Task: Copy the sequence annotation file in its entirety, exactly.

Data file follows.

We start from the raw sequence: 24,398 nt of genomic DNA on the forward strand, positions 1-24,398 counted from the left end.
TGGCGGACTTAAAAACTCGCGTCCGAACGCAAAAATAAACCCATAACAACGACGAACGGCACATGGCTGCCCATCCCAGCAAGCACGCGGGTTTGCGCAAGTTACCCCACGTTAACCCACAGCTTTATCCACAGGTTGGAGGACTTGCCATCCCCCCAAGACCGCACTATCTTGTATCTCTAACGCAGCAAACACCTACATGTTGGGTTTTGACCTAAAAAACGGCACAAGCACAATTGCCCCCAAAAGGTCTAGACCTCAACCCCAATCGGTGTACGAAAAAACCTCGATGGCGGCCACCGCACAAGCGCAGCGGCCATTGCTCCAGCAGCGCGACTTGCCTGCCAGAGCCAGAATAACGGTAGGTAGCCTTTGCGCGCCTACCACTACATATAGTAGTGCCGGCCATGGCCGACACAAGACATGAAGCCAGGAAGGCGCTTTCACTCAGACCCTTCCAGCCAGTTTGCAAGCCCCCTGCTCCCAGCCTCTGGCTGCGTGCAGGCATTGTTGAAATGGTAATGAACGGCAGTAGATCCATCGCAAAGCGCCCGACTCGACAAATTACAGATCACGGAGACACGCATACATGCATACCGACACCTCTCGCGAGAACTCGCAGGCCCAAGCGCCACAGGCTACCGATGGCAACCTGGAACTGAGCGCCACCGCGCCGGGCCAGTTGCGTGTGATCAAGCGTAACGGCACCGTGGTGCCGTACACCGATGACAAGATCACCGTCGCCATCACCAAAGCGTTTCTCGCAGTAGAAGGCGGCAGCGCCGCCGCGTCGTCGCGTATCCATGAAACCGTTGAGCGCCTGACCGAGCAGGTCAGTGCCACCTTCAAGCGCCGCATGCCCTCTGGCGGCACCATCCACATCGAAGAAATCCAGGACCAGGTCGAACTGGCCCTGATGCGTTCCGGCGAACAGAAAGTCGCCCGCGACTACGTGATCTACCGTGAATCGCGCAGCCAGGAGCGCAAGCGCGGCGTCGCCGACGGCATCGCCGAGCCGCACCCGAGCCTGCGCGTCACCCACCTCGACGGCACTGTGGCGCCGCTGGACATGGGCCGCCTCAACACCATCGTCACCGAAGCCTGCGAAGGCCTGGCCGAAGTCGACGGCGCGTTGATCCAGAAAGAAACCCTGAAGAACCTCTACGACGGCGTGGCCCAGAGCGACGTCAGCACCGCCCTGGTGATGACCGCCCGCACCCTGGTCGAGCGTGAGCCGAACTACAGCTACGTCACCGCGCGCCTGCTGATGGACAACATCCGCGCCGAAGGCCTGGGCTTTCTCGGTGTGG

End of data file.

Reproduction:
We start from the raw sequence: 24,398 nt of genomic DNA on the forward strand, positions 1-24,398 counted from the left end.
TGGCGGACTTAAAAACTCGCGTCCGAACGCAAAAATAAACCCATAACAACGACGAACGGCACATGGCTGCCCATCCCAGCAAGCACGCGGGTTTGCGCAAGTTACCCCACGTTAACCCACAGCTTTATCCACAGGTTGGAGGACTTGCCATCCCCCCAAGACCGCACTATCTTGTATCTCTAACGCAGCAAACACCTACATGTTGGGTTTTGACCTAAAAAACGGCACAAGCACAATTGCCCCCAAAAGGTCTAGACCTCAACCCCAATCGGTGTACGAAAAAACCTCGATGGCGGCCACCGCACAAGCGCAGCGGCCATTGCTCCAGCAGCGCGACTTGCCTGCCAGAGCCAGAATAACGGTAGGTAGCCTTTGCGCGCCTACCACTACATATAGTAGTGCCGGCCATGGCCGACACAAGACATGAAGCCAGGAAGGCGCTTTCACTCAGACCCTTCCAGCCAGTTTGCAAGCCCCCTGCTCCCAGCCTCTGGCTGCGTGCAGGCATTGTTGAAATGGTAATGAACGGCAGTAGATCCATCGCAAAGCGCCCGACTCGACAAATTACAGATCACGGAGACACGCATACATGCATACCGACACCTCTCGCGAGAACTCGCAGGCCCAAGCGCCACAGGCTACCGATGGCAACCTGGAACTGAGCGCCACCGCGCCGGGCCAGTTGCGTGTGATCAAGCGTAACGGCACCGTGGTGCCGTACACCGATGACAAGATCACCGTCGCCATCACCAAAGCGTTTCTCGCAGTAGAAGGCGGCAGCGCCGCCGCGTCGTCGCGTATCCATGAAACCGTTGAGCGCCTGACCGAGCAGGTCAGTGCCACCTTCAAGCGCCGCATGCCCTCTGGCGGCACCATCCACATCGAAGAAATCCAGGACCAGGTCGAACTGGCCCTGATGCGTTCCGGCGAACAGAAAGTCGCCCGCGACTACGTGATCTACCGTGAATCGCGCAGCCAGGAGCGCAAGCGCGGCGTCGCCGACGGCATCGCCGAGCCGCACCCGAGCCTGCGCGTCACCCACCTCGACGGCACTGTGGCGCCGCTGGACATGGGCCGCCTCAACACCATCGTCACCGAAGCCTGCGAAGGCCTGGCCGAAGTCGACGGCGCGTTGATCCAGAAAGAAACCCTGAAGAACCTCTACGACGGCGTGGCCCAGAGCGACGTCAGCACCGCCCTGGTGATGACCGCCCGCACCCTGGTCGAGCGTGAGCCGAACTACAGCTACGTCACCGCGCGCCTGCTGATGGACAACATCCGCGCCGAAGGCCTGGGCTTTCTCGGTGTGG